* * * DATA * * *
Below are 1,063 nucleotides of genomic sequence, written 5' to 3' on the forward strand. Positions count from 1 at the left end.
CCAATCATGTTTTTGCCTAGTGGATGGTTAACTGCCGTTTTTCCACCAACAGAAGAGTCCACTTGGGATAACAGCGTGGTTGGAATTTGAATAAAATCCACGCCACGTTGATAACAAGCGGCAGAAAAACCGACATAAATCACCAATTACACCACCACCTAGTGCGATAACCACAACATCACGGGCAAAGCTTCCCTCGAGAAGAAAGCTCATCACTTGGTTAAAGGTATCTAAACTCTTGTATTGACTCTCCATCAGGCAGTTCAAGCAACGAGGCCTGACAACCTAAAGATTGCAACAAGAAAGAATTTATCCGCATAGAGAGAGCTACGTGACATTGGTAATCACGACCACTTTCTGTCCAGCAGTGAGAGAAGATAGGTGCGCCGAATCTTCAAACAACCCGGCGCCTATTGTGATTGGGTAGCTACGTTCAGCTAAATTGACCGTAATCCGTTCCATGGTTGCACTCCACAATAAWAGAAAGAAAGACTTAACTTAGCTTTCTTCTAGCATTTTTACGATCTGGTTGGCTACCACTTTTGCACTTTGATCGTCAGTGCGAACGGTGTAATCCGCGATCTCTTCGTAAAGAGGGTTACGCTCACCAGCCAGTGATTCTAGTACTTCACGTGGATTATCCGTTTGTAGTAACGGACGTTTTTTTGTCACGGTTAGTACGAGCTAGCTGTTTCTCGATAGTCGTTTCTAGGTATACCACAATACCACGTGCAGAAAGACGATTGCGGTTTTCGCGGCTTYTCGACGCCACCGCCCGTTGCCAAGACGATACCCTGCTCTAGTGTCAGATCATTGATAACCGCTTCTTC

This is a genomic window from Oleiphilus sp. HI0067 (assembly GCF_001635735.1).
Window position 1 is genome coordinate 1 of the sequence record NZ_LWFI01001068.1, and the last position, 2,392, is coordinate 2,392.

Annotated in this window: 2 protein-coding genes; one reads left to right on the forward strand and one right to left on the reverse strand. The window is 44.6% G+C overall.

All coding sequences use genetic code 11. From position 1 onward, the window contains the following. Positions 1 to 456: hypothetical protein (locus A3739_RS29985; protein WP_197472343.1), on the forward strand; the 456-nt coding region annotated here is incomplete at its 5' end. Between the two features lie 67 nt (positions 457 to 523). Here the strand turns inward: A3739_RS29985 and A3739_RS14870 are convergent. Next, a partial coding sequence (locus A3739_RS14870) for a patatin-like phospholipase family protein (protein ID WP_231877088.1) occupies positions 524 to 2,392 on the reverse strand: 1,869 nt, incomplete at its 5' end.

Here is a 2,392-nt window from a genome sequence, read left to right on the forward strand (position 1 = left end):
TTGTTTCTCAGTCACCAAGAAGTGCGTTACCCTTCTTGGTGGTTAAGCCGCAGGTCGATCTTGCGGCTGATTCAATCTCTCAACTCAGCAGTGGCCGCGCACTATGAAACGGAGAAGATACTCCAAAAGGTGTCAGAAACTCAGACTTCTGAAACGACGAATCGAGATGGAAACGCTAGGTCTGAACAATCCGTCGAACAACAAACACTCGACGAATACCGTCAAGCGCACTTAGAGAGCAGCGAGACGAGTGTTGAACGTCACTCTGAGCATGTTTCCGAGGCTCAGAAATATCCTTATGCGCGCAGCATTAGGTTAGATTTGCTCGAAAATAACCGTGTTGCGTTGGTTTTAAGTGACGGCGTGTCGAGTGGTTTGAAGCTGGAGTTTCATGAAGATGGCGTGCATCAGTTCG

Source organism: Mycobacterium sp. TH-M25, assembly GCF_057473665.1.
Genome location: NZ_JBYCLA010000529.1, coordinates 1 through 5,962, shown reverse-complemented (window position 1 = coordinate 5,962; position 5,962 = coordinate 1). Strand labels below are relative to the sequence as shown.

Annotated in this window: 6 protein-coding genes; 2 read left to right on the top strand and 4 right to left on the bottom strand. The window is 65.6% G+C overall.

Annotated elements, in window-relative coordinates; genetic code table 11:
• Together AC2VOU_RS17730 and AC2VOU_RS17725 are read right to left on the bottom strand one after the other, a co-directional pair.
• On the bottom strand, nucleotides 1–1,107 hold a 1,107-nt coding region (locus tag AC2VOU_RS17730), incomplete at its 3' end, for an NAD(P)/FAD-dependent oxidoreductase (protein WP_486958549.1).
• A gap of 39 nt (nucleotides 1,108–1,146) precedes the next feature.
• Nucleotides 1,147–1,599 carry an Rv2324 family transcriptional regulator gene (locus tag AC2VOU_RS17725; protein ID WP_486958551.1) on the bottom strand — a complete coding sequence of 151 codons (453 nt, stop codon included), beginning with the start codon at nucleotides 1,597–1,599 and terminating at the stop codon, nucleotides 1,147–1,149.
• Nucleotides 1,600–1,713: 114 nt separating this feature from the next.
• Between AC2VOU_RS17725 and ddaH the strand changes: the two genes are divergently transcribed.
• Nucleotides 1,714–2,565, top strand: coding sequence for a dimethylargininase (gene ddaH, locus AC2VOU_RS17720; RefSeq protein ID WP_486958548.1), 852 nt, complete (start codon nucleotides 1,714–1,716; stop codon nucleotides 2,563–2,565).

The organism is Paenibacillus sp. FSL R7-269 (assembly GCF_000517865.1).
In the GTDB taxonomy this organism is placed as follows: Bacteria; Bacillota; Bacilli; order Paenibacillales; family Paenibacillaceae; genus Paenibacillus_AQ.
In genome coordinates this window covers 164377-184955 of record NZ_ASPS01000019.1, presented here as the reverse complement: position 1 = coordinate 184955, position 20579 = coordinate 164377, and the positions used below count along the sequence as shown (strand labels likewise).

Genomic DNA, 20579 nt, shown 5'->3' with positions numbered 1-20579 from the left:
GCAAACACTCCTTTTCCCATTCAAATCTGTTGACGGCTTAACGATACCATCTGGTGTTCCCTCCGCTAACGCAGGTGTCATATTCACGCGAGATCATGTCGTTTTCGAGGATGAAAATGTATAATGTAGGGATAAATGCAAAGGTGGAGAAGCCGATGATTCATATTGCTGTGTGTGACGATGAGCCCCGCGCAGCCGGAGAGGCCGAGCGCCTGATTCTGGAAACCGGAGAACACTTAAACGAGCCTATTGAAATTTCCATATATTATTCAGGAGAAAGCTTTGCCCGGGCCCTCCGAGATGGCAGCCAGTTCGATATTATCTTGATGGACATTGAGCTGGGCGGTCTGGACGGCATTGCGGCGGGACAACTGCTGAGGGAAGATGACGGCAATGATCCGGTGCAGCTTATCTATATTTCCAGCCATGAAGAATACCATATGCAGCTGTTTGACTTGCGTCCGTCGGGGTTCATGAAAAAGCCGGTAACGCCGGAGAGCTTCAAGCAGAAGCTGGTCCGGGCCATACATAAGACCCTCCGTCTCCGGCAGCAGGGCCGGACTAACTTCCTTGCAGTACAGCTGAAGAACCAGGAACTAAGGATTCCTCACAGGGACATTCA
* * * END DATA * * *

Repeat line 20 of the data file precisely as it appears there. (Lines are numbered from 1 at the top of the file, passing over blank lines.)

The organism is Paenibacillus sp. FSL R7-269 (assembly GCF_000517865.1).